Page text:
People speak out on possible signs and symptoms of Heroin use - Quincy News, Weather, Sports, and Radio

People speak out on possible signs and symptoms of Heroin use


Hannibal Residents are calling Heroin a major problem in their community now more than ever.  Just last week, Marion County Sheriff Jimmy Shinn said the amount of it in Northeast Missouri is the highest he's ever seen in the area and called it an epidemic.  

People agree with Sheriff Shinn; the drug is sweeping across the city at an alarming rate.  In addition to what they've seen, they also give some tips on what to look for if you suspect a loved one is using heroin.  

Jordan Covington just recently lost a friend to what he believes was a heroin overdose.

"I couldn't believe it at first. Of course no one ever believes it when someone passes away. You just think it's a joke or a dream, I'll wake up. It was pretty tragic," Covington said.  
Covington admits he used to be addicted to Heroin, and it's not hard to find.
"I could make a call and if that person doesn't know they'll call that person and that person will most likely know. It just goes on down the line. I mean somebody always knows somebody who knows somebody who knows something about it.  It's a lot easier than what people think.  For sure. I know 15 and 16 year olds now that probably have it. It's pretty terrible," he said.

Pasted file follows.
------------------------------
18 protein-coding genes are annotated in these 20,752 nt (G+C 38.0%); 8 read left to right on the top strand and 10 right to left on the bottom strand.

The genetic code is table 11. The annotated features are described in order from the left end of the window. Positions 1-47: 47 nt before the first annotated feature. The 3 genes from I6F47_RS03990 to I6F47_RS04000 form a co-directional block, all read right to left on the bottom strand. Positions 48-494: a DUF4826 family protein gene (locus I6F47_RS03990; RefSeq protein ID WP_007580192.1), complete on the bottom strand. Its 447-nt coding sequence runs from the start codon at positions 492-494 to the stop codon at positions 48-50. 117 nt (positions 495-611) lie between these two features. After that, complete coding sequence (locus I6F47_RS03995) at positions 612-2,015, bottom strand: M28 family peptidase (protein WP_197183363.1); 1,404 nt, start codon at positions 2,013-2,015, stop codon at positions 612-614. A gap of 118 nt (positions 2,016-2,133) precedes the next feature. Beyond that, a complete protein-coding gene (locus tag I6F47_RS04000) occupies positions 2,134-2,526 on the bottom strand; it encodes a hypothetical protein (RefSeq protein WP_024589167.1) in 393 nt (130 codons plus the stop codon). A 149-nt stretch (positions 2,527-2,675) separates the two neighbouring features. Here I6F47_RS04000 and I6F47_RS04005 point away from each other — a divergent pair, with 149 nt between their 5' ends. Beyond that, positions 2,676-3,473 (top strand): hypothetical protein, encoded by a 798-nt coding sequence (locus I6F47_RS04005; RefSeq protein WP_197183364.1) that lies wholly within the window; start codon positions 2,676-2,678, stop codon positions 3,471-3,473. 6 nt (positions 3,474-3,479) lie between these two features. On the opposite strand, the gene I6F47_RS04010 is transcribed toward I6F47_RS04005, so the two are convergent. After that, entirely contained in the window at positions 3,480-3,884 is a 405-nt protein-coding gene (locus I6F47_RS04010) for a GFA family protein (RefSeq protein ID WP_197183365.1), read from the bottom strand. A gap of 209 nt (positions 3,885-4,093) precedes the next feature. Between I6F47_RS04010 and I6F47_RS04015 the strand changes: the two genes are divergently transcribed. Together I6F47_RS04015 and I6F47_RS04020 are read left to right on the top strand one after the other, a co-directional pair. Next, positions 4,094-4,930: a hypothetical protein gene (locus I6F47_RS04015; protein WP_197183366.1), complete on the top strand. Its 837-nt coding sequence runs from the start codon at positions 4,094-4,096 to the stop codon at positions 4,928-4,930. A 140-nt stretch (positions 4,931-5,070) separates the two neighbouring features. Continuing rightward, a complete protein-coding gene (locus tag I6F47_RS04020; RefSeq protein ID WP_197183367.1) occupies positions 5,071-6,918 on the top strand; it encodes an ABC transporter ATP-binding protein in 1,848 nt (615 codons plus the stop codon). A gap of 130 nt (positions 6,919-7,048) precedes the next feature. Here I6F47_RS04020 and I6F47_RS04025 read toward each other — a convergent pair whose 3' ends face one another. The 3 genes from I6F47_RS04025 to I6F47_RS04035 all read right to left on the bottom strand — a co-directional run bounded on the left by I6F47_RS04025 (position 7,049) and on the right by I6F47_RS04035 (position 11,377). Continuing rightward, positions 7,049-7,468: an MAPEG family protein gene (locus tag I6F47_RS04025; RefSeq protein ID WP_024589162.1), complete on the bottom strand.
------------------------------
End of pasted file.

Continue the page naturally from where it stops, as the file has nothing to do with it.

Covington believes Heroin use has dramatically risen since he was in high school,  and he thinks today's students are experimenting at a high rate.
"I would say anywhere between 45% to 50% of high school students will try Heroin at least once," he said.  
Kettisha Hodges is a diagnostician at the Hannibal Council on Alcohol and Drug Abuse.  She said she's also seen a rise in people hooked on heroin looking to get clean and some are teenagers.
"We work with mainly adults, but we see people from the ages of 17 and a half up.  I mean it's unlimited how many we have noticed probably a majority from 17 to 28 or 30," she said. 
Both Covington and Hodges explain there are easy ways to spot if someone is under the influence of heroin.
"Your eyes are glazed over, really glossy really red.  And you can't really focus on anything and all your movements are ridiculously slow, your speech is slow, everything is slow," Covington said.  

 "Paying attention to how they are when they leave to when they come back in can tell a lot.  If you're making eye contact with them talking to them in conversation. Cause sometimes slurred speech can give you details.  If an individual that is using starts avoiding family, that's a big sign," Hodges said.  

Other symptoms are dramatic mood swings and not caring about anything.  Covington gave the analogy when he was on heroin, if he got news a loved one was in a car wreck, he wouldn't have any emotion.  
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